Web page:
Pediatric Airway Management in the Emergency Department

 

 

 

 

Pediatric endotracheal intubation is an uncommon procedure in the Emergency Department (ED); even in high volume tertiary pediatric centres the incidence has been reported at 8-10/10,000 patients. While infrequent, pediatric airway management is an essential and life-saving skill that all ER physicians must be prepared for.  Much of the knowledge and skill set from the adult world is applicable here, however there are several important differences that are unique to the pediatric population.

Objectives:

  • Provide a basic review of pediatric airway physiology + anatomy
  • Discuss predictors of the pediatric difficult airway
  • Review the literature on pediatric ER intubation practices and associated complications
  • Review Delayed Sequence Intubation (DSI) and the pediatric surgical airway
Pediatric Airway Anatomy and Physiology Review
 
1. Anatomic differences in the pediatric airway are more pronounced in younger children, especially under 1 year, and have important implications for airway management
These include: 
  • Large occiput + head à Add a shoulder roll to align the airway axes
  • Large Tongue à obstruction more common, maneuvers to open the airway may be necessary (eg jaw thrust)
  • Superior larynx and anterior vocal cords + floppy epiglottis à visualization can be more challenging, consider a straight blade in younger children to lift the large epiglottis
  • Large stomach with relatively small lungs à consider early NG tube

Walls, R. 2012. Manual of Emergency Airway Management, 4th Edition
 

 2. Physiologically, kids have a considerably shorter time to desaturation than adults and their relatively larger extracellular fluid compartment means a quicker onset and shorter duration of RSI drugs16

  • There are many different equations out there to figure out sizing of tubes, blades, masks, etc., but the bottom line is that it’s too much to memorize for something you won’t need to use often, so to reduce error in critical situations use memory aids such as the Broselow tape or your favourite medical app

PediStat — a commonly used pediatric reference application
3. Difficult intubation seems to be rare in children, but increases in incidence in the <1 yo population. 
 
This retrospective analysis of 11,219 pediatric anesthesia procedures found that the overall incidence of difficult laryngoscopy to be only 1.35%. The paper highlighted some predictors of a difficult pediatric airway, which included:
  • < 1 year old
  • Mallampati score (if attainable) III + IV
  • Low BMI
  • Children undergoing cardiac and oromaxillofacial surgery patients – likely due to higher proportion craniofacial dysmorphisms eg. Cleft palate, micrognathia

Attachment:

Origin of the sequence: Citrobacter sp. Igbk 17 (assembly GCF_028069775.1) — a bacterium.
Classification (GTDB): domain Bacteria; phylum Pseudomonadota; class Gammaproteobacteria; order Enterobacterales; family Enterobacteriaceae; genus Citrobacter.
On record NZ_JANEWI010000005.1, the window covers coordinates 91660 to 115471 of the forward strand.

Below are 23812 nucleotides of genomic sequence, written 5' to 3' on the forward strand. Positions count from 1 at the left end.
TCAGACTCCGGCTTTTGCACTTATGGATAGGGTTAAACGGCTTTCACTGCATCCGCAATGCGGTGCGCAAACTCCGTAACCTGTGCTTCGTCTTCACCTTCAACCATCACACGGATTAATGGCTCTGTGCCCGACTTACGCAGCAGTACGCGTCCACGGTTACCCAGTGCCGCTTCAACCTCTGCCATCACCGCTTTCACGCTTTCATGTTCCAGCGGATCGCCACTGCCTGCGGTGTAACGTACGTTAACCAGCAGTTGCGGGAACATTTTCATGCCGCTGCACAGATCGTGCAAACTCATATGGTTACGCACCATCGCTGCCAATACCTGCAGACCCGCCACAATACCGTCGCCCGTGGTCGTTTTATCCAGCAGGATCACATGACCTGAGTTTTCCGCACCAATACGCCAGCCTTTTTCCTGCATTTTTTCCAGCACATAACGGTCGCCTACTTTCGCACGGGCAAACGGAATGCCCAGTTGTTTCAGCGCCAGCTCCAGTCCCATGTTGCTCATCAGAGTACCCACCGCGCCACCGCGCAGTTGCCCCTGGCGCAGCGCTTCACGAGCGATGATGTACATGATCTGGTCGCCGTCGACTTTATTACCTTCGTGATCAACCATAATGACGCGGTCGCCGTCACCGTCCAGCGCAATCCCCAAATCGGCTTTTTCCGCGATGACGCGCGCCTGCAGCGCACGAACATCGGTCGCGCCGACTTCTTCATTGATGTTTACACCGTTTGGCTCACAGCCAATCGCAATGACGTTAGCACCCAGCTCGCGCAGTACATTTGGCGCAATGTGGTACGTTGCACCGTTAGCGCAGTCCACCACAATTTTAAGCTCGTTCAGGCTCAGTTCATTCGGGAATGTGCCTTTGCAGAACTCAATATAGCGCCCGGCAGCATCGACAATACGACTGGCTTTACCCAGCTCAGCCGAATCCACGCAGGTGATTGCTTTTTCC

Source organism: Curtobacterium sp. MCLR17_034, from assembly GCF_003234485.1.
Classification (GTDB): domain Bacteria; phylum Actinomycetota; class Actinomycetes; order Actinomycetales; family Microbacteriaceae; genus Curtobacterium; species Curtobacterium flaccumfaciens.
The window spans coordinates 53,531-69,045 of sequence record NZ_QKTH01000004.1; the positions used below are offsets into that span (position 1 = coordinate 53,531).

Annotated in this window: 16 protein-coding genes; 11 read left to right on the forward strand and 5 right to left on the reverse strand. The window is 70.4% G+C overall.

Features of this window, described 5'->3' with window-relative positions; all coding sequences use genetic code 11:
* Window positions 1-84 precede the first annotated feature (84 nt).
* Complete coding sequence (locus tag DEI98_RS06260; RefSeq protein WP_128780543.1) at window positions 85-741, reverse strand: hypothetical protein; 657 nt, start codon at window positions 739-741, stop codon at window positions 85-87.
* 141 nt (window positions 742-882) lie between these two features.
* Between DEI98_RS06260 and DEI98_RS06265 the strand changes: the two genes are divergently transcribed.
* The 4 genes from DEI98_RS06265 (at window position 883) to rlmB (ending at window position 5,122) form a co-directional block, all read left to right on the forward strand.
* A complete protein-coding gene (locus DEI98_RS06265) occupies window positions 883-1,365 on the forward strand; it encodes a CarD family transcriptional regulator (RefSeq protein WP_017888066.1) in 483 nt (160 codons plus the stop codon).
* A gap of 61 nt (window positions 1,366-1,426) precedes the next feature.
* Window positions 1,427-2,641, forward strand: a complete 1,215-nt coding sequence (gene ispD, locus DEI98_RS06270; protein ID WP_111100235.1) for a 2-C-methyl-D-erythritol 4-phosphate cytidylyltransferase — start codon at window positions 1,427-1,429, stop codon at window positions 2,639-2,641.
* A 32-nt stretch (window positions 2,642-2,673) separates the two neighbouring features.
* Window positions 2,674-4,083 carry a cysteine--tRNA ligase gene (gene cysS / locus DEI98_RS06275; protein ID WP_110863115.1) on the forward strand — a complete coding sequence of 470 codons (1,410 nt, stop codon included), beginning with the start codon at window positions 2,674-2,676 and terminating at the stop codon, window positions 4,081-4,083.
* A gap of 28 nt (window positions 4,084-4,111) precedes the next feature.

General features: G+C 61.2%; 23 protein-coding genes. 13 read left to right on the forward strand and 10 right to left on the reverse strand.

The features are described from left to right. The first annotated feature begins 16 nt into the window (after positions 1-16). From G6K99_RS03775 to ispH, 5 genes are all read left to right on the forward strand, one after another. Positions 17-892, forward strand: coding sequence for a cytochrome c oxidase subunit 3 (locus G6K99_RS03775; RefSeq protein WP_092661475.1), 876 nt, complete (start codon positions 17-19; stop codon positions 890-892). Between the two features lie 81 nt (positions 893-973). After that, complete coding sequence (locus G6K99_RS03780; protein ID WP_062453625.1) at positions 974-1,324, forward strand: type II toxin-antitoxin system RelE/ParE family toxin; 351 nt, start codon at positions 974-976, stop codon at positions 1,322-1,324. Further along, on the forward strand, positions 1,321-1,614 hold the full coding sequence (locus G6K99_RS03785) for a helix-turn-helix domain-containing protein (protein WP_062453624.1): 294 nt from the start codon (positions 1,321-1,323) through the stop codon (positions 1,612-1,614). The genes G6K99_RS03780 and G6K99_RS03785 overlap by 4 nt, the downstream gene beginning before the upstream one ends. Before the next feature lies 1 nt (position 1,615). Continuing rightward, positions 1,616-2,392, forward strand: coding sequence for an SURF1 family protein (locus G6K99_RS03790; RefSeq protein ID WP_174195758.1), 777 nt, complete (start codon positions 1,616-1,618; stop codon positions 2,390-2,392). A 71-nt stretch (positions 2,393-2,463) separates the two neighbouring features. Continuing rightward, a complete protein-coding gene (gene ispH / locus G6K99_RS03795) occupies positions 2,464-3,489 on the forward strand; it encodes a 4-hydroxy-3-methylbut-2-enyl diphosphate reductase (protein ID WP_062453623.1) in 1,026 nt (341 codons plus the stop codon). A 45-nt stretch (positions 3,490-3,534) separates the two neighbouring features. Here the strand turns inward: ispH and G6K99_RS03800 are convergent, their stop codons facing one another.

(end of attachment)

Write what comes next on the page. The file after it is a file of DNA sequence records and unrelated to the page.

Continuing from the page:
ER Pediatric Intubation Practices and Complications
 
1. Pediatric endotracheal intubation is an uncommon procedure, but resulting desaturation and hypotension are frequent complications
 
This prospective observational study reviews pediatric intubations in a tertiary pediatric ED. Their primary and secondary outcomes were, respectively, the rate of adverse effects during intubation and the incidence of difficult laryngoscopy and first pass success rate without desaturation and hypotension.
  • The incidence of pediatric intubations was found to be 9/10,000
  • 79% of intubations were for medical conditions (seizure most commonly), 21% were for trauma
  • Median age was 3, with 25% of intubations being in the <1 population
  • First pass success rate was 78%
  • First pass rate without hypotension or hypoxia was only 49%
  • Difficult intubation was seen in 7% of cases, but all intubations were ultimately successful
  • Ketamine was the most commonly used mono-agent and was the induction agent of choice in patients with CVS compromise
 
2. Desaturation and hypotension peri-intubation matter, as they are linked to poor neurologic outcomes and are predictors of airway mortality 12 
 
A review of 1081 difficult airways found that 1% were associated with cardiac arrest, all preceded by hypoxemia.  Occurrence of complications in the difficult airway was associated with: 
  • More than two intubation attempts
  • Weight < 10kg
  • Short thyromental distance
  • 3 direct laryngoscopy attempts before switching to indirect technique
3. Direct Laryngoscopy is a reasonable first line choice, but the Pediatric Difficult Intubation (PeDI) registry data suggests we should be thinking about switching to an indirect method much sooner if we run into trouble.  
 
In fact, first attempt success rates in the pediatric difficult airway population were found to be substantially higher in Video than in Direct Laryngoscopy (55 % vs 3 %)4. This begs the question as to whether community and ERs that see primarily adults should be stocking pediatric video laryngoscopes?